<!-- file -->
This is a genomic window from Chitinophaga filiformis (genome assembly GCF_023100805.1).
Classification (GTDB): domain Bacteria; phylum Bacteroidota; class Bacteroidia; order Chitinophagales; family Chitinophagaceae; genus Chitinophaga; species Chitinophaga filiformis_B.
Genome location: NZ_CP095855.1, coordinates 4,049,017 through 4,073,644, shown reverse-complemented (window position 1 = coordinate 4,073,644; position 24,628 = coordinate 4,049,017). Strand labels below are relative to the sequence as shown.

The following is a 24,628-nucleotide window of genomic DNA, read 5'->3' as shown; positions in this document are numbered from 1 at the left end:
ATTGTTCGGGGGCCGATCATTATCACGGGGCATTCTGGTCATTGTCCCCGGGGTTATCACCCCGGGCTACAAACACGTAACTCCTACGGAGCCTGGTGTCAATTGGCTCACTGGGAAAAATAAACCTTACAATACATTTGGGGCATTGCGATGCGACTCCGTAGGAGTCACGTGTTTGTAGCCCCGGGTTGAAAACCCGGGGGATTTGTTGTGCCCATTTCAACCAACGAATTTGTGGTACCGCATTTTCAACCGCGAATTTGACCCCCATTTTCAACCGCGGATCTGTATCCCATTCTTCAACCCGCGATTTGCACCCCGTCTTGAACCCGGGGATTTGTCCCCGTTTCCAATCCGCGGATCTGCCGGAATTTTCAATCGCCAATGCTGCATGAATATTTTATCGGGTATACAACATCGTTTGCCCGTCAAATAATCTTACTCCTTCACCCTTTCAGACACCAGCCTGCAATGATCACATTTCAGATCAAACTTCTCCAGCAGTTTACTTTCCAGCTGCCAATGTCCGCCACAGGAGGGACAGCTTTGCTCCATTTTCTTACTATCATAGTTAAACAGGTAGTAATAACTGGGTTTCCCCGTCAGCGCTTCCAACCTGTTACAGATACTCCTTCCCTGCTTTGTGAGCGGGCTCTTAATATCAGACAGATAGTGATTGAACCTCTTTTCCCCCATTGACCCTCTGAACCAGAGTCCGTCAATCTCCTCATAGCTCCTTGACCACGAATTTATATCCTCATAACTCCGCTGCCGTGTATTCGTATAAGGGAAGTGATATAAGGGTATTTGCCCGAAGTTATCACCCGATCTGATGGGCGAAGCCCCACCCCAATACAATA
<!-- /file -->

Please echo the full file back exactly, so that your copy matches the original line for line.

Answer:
This is a genomic window from Chitinophaga filiformis (genome assembly GCF_023100805.1).
Classification (GTDB): domain Bacteria; phylum Bacteroidota; class Bacteroidia; order Chitinophagales; family Chitinophagaceae; genus Chitinophaga; species Chitinophaga filiformis_B.
Genome location: NZ_CP095855.1, coordinates 4,049,017 through 4,073,644, shown reverse-complemented (window position 1 = coordinate 4,073,644; position 24,628 = coordinate 4,049,017). Strand labels below are relative to the sequence as shown.

The following is a 24,628-nucleotide window of genomic DNA, read 5'->3' as shown; positions in this document are numbered from 1 at the left end:
ATTGTTCGGGGGCCGATCATTATCACGGGGCATTCTGGTCATTGTCCCCGGGGTTATCACCCCGGGCTACAAACACGTAACTCCTACGGAGCCTGGTGTCAATTGGCTCACTGGGAAAAATAAACCTTACAATACATTTGGGGCATTGCGATGCGACTCCGTAGGAGTCACGTGTTTGTAGCCCCGGGTTGAAAACCCGGGGGATTTGTTGTGCCCATTTCAACCAACGAATTTGTGGTACCGCATTTTCAACCGCGAATTTGACCCCCATTTTCAACCGCGGATCTGTATCCCATTCTTCAACCCGCGATTTGCACCCCGTCTTGAACCCGGGGATTTGTCCCCGTTTCCAATCCGCGGATCTGCCGGAATTTTCAATCGCCAATGCTGCATGAATATTTTATCGGGTATACAACATCGTTTGCCCGTCAAATAATCTTACTCCTTCACCCTTTCAGACACCAGCCTGCAATGATCACATTTCAGATCAAACTTCTCCAGCAGTTTACTTTCCAGCTGCCAATGTCCGCCACAGGAGGGACAGCTTTGCTCCATTTTCTTACTATCATAGTTAAACAGGTAGTAATAACTGGGTTTCCCCGTCAGCGCTTCCAACCTGTTACAGATACTCCTTCCCTGCTTTGTGAGCGGGCTCTTAATATCAGACAGATAGTGATTGAACCTCTTTTCCCCCATTGACCCTCTGAACCAGAGTCCGTCAATCTCCTCATAGCTCCTTGACCACGAATTTATATCCTCATAACTCCGCTGCCGTGTATTCGTATAAGGGAAGTGATATAAGGGTATTTGCCCGAAGTTATCACCCGATCTGATGGGCGAAGCCCCACCCCAATACAATA